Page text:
Cattle are reared chiefly by the peasantry in the Alpine districts, especially the Tyrol and Styria. There is room for much greater development in this department of farming, which is unnecessarily limited to certain provinces. Sheep-farming received a notable impulse by the introduction in 1763 of the merino sheep into Moravia, Silesia, and Bohemia. At the present time these countries do not maintain their superiority, and the greater part of the sheep are raised in Hungary. Total for the monarchy, about 14,000,000.
Fishing is an important industry on the Adriatic coast, and employs 12,500 fishermen, with 3,200 boats, the "takes" realising as much as 2,500,000 florins in the course of the year (1 florin = ls. 8d).
Mining is one of the chief industries of Austria, and might be carried on to a greater extent than is now the case. The mineral wealth of the monarchy is enormous, but the annual output is quite insignificant. Coal, in particular, should receive far more attention. Seeing that coal is found in all the crown lands of both Austria and Hungary, with the single exception of Salzburg, it seems strange that Hungary alone imported about 700,000 tons in 1889, and that the annual produce of the whole monarchy only exceeds that of Belgium by about 14 per cent., being somewhat less than that of France. The consumption of coal in Hungary during 1889 exceeded 3,500,000 tons, of which about 20 per cent. was from abroad. The increase in the annual demand has been calculated at 200,000 tons, of which one-half is imported.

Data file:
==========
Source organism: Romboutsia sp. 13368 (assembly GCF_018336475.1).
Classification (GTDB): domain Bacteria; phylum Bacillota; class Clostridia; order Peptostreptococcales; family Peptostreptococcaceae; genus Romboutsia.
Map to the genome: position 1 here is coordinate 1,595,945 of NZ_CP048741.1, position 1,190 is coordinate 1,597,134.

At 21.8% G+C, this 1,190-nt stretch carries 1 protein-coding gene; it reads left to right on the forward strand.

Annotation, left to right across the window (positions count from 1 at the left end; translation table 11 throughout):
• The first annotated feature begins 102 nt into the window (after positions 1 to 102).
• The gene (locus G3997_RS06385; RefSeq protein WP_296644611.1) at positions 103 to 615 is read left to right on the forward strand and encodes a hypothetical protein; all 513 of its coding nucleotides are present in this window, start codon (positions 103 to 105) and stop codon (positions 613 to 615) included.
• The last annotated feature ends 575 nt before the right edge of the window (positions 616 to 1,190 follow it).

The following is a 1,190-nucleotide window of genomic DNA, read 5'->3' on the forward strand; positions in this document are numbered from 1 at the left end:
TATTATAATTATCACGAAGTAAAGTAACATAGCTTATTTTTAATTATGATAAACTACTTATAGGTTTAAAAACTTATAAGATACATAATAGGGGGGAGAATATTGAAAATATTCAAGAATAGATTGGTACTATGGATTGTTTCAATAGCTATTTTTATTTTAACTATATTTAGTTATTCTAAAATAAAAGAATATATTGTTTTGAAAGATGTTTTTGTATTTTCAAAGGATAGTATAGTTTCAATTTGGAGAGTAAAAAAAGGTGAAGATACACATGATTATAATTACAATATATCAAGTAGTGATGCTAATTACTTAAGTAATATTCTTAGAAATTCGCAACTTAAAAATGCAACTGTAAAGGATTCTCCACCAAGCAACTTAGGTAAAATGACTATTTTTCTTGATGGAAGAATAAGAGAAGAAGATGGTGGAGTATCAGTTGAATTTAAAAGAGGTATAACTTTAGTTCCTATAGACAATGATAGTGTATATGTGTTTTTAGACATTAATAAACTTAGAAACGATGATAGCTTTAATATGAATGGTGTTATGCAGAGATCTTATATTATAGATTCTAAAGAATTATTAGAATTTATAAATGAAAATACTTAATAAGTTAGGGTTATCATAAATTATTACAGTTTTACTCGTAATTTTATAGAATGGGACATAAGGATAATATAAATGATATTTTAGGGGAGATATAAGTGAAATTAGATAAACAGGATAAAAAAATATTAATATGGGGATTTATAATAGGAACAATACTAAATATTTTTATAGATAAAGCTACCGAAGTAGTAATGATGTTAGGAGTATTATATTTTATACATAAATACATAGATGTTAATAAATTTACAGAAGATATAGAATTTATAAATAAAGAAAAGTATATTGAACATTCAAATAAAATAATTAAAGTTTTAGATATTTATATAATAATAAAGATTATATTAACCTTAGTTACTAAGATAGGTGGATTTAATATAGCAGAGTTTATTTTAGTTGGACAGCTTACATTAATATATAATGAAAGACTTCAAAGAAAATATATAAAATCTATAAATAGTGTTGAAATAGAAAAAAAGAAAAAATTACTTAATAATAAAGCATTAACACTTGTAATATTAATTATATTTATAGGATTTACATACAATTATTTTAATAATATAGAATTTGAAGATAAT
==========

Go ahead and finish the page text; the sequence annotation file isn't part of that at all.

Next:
In the iron mines the same lack of enterprise keeps the production below what might reasonably be expected. Taking Hungary again as an example, we find that the total output of gold, silver, iron, and other metals is not worth more than £1,800,000, In getting this, some 48,000 miners are employed, including about 800 women and 4,000 children under 16 years of age. In Austria there are about 116,000 miners, besides about 13,000 men engaged at smelting works. In 1889 the production of pig-iron in the whole monarchy was 816,000 tons.